Saturday, October 5, 2013

Thinking = Learning Potential? | October 4, 2013

Seth Furlow

How much do you remember about what you learned in high school? College? How about last month? I have taught with the Michigan High School Content Expectations in Chemistry for about seven or eight years. I think there are about 10-15 HSCEs that I would argue common citizens should have a good understanding of. The others? Well not so much. Why does anyone need to know the how to do stoichiometric calculations with chemical reactions? How about the different in number if neutrons in one isotope vs another? Even if someone does learn these things if left unused for any extended period of time they'll forget. I've heard someone say there is three types if knowledge students need to learn in school...things they need to know for 40 minutes, for forty days, and for 40 years. Unfortunately, I think a lot of what we teach in some of our core classes is in that 40 minute to 40 day range.

When I got hired for my first job out of college as a research assistant in the genetics department at Children's Hospital Medical Center in Cincinnati I was told the main component of my job was to run a process called PCR. I had learned, briefly, about the polymerase chain reaction while in undergrad but had no idea where to begin running this procedure on my own. I nervously asked if I was expected to know how to do this on my own, and my boss said of course not, that he would train me. This was the "real world" wasn't it? This is what we teachers preach to our students all the time, isn't it? Wasn't this why I went to school, to learn things that I would use in a future job? Well, it turns out I was only expected to be able to learn something new, not necessarily utilize everything I has learned in each class.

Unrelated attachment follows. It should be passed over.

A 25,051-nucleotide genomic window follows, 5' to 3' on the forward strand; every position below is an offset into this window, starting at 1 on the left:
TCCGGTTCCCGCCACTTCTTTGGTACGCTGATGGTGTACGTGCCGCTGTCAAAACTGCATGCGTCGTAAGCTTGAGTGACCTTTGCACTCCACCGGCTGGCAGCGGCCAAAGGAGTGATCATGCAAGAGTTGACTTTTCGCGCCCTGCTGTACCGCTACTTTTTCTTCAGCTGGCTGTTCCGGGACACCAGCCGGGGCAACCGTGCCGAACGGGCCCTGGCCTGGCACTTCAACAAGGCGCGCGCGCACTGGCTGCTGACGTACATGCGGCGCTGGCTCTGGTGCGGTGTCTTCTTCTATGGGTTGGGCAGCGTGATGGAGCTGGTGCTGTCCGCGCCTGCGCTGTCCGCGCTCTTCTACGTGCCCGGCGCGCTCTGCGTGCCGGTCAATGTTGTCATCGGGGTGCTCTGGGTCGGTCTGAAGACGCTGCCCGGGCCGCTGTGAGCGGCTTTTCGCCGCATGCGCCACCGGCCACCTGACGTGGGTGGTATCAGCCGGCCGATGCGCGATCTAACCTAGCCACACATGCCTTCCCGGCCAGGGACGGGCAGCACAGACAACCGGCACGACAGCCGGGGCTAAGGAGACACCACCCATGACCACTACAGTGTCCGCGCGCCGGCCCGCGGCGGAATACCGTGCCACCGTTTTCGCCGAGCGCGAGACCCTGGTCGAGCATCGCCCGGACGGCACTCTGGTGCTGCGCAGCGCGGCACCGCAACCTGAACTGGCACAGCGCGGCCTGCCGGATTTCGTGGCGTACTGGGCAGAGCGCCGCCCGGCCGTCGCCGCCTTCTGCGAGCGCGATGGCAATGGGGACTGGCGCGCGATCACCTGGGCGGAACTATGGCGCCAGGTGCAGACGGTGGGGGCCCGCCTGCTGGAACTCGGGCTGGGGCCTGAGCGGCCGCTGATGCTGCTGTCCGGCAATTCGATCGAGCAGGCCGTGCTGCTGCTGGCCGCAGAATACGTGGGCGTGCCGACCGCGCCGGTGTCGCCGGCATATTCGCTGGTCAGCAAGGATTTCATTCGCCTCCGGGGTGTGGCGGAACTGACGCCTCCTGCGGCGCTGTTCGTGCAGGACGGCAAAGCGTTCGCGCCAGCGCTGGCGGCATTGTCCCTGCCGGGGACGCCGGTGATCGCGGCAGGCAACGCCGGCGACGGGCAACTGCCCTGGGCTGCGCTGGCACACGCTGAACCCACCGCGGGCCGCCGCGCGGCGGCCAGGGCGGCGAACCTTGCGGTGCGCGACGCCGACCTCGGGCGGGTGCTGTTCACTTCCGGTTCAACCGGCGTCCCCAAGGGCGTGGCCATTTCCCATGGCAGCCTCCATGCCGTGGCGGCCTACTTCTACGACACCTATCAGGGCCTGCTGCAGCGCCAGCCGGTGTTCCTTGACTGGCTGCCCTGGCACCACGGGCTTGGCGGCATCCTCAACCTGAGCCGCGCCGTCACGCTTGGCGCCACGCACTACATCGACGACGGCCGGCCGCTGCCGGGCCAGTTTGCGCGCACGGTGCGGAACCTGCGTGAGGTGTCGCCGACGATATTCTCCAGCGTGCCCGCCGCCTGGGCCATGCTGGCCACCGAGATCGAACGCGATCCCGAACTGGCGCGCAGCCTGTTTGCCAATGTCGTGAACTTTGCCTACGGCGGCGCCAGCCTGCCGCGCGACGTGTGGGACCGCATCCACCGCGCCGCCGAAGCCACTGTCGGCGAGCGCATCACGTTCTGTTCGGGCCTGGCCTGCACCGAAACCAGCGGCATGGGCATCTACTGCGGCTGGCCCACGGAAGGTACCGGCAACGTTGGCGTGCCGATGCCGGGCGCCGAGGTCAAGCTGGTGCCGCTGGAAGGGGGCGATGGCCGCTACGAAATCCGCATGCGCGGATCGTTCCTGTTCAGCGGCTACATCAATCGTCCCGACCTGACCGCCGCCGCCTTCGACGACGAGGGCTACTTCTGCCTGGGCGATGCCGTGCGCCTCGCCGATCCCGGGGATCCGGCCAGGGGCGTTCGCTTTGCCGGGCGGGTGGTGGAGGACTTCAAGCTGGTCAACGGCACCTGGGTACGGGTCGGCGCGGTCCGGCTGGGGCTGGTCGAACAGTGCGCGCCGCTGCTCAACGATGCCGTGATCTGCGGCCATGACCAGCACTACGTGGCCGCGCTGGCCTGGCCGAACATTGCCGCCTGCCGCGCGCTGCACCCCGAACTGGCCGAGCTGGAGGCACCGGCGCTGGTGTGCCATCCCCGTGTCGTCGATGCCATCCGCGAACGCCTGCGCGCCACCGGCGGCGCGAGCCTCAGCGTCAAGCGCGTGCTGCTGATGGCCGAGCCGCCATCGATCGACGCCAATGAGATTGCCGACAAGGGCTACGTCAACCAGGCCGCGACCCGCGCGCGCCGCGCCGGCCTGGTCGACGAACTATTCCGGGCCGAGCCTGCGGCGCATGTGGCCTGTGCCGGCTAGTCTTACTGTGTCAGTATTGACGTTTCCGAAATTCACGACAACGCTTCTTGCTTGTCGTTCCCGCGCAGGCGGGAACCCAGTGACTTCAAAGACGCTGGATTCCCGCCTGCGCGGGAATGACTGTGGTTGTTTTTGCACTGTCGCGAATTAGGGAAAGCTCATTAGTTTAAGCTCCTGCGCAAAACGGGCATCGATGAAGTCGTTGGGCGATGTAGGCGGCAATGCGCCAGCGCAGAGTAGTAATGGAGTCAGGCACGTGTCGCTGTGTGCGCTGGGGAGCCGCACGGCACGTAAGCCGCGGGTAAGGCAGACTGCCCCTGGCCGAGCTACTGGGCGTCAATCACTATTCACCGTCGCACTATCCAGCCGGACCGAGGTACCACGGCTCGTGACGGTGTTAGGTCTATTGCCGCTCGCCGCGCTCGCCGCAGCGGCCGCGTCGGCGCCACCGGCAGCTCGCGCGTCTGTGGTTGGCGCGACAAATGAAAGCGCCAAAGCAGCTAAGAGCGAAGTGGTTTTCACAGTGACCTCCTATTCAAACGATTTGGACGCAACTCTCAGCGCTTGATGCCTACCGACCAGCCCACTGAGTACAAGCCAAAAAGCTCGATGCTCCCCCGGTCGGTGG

I am not in any way saying that no content should be taught. Learning conceptually difficult material is beneficial, it builds confidence, and develops a sense if curiosity. Being able to critically think about new material is aided by prior knowledge, but what is that essential knowledge in each core area? I would argue that we need to spend significantly less time on content and more on critical thinking. Teach the basics, give students the opportunity to think, challenge them with difficult material, and then make them think some more.

My boss at CHMCC didn't care that I wasn't walking into the lab with the ability to run a PCR machine on my own. What he cared about was whether or not I could learn quickly, and understand the importance of each step of the PCR procedure. Content matters, but if I had an endless supply of content facts, but no ability to think beyond those facts, what good would they be? Teach kids how to think, how to be curious, and do so in the context of your core subject area, and they'll be successful in whatever they choose.